// name: foo, value: bar
            // name: array, value: ['','&','=','#']
        });
    console.log(uri.queryParsed.getFirstValueByName("array")); // ['','&','=','#']
The QueryParsed property is only on Windows.Foundation.Uri and not System.Uri and accordingly is not available in .NET.  However the Windows.Foundation.WwwFormUrlDecoder class is available in C# and can be used manually:
            Uri uri = new Uri("http://example.com/?foo=bar&array=%5B%27%E3%84%93%27%2C%27%26%27%2C%27%3D%27%2C%27%23%27%5D");
            WwwFormUrlDecoder decoder = new WwwFormUrlDecoder(uri.Query);
            foreach (IWwwFormUrlDecoderEntry entry in decoder)
            {
                System.Diagnostics.Debug.WriteLine("name: " + entry.Name + ", value: " + entry.Value);
                // name: foo, value: bar
                // name: array, value: ['','&','=','#']
            }
 

Build Query

To build a query of name value pairs encoded as application/x-www-form-urlencoded there is no WinRT API to do this directly.  Instead a developer must do this manually making use of the code described in “Encode data for including in URI property”.
In terms of public releases, this property is only in the RC and later builds.
For example in JavaScript a developer may write:
            var uri = new Windows.Foundation.Uri("http://example.com/"),
                query = "?" + Windows.Foundation.Uri.escapeComponent("array") + "=" + Windows.Foundation.Uri.escapeComponent("['','&','=','#']");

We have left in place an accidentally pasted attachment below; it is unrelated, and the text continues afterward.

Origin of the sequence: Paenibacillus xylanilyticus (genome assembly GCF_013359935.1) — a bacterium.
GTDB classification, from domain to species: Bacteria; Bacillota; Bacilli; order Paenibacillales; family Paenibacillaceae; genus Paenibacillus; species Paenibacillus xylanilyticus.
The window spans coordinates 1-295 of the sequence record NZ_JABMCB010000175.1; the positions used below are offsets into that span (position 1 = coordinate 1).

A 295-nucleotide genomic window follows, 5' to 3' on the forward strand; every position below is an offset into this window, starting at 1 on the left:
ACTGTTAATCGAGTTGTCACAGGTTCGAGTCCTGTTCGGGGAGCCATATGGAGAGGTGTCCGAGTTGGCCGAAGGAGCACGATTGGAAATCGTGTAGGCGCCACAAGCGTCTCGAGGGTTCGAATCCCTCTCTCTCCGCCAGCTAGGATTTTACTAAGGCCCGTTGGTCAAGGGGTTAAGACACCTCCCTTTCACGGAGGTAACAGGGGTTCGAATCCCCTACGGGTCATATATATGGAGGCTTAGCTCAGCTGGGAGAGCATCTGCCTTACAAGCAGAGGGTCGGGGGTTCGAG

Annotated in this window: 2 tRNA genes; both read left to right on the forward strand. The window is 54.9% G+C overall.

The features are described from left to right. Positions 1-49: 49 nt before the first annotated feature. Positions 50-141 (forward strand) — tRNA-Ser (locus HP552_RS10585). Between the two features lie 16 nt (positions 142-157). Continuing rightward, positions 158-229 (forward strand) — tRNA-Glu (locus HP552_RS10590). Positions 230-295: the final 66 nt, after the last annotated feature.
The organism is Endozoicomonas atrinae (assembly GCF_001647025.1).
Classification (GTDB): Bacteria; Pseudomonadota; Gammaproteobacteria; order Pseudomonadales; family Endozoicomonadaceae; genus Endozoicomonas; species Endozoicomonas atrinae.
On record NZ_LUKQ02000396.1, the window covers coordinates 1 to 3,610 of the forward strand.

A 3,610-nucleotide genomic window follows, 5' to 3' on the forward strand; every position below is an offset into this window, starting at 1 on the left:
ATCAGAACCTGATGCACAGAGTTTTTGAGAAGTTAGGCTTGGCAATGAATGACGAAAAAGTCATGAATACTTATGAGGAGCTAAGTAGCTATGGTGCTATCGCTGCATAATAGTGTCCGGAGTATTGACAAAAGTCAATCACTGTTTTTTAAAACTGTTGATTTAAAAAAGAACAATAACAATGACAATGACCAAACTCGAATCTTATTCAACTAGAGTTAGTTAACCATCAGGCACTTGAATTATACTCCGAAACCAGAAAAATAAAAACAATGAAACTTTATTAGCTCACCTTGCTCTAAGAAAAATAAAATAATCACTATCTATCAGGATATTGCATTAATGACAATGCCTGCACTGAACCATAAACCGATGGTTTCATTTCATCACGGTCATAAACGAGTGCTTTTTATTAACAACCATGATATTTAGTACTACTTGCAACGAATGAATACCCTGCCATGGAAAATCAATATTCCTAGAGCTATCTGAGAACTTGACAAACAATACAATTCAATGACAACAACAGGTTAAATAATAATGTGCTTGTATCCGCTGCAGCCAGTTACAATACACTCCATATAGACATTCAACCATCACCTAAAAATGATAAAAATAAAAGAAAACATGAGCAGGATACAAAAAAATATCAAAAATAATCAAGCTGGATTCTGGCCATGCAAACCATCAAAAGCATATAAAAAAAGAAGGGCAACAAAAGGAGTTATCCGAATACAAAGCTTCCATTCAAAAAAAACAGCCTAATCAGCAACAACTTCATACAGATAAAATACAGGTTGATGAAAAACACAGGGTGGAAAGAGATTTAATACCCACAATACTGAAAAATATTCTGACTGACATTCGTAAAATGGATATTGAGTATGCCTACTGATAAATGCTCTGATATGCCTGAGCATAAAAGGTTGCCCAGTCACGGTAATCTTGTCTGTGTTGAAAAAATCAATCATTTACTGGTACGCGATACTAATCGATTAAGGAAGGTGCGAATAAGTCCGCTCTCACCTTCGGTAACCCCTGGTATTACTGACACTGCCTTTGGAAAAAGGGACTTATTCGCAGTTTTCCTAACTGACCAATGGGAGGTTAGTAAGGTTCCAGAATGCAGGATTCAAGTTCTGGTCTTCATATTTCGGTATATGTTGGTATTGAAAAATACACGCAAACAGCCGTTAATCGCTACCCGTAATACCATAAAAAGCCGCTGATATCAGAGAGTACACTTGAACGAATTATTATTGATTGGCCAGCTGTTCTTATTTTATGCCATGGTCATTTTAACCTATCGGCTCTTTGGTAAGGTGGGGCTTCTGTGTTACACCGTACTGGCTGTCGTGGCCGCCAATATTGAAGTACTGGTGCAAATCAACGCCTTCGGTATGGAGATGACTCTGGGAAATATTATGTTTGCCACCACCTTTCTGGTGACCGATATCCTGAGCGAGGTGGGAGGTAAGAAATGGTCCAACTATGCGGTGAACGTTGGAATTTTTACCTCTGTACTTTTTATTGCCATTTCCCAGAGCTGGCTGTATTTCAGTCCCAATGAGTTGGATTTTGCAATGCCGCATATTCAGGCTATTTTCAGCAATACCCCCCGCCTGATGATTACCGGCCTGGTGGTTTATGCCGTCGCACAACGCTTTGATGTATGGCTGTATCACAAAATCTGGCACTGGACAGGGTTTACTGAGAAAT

console.log(uri.combine(new Windows.Foundation.Uri(query)).absoluteUri); // http://example.com/?array=%5B'%E3%84%93'%2C'%26'%2C'%3D'%2C'%23'%5D
 
PermalinkCommentsc# c++ javascript technical uri windows windows-runtime windows-store

Windows Store on Windows 8 Fun For Independent Developers

2013 Jun 24, 1:00
Having worked on Windows 8 I'm not in a neutral position to review aspects of it, however I'll say from a high level I love taking the following various positives from smart phone apps and app stores and applying it to the desktop:
  • Independent developers can easily publish apps.
  • One trusted place for a user to find apps.
  • User can trust apps are limited to a declared set of capabilities.
  • One common and easy way for users to buy and try apps.
  • Easy mechanism for independent developers to collect revenue.
Relieving the independent developer of software development overhead, in this case Windows taking care of distribution and sales infrastructure is wonderful for me with my third party developer hat on. This combined with my new found fun of developing in JavaScript and the new Windows Runtime APIs means I've been implementing and finishing various ideas I've had - some for fun and some for productivity on my Surface. Development notes to follow.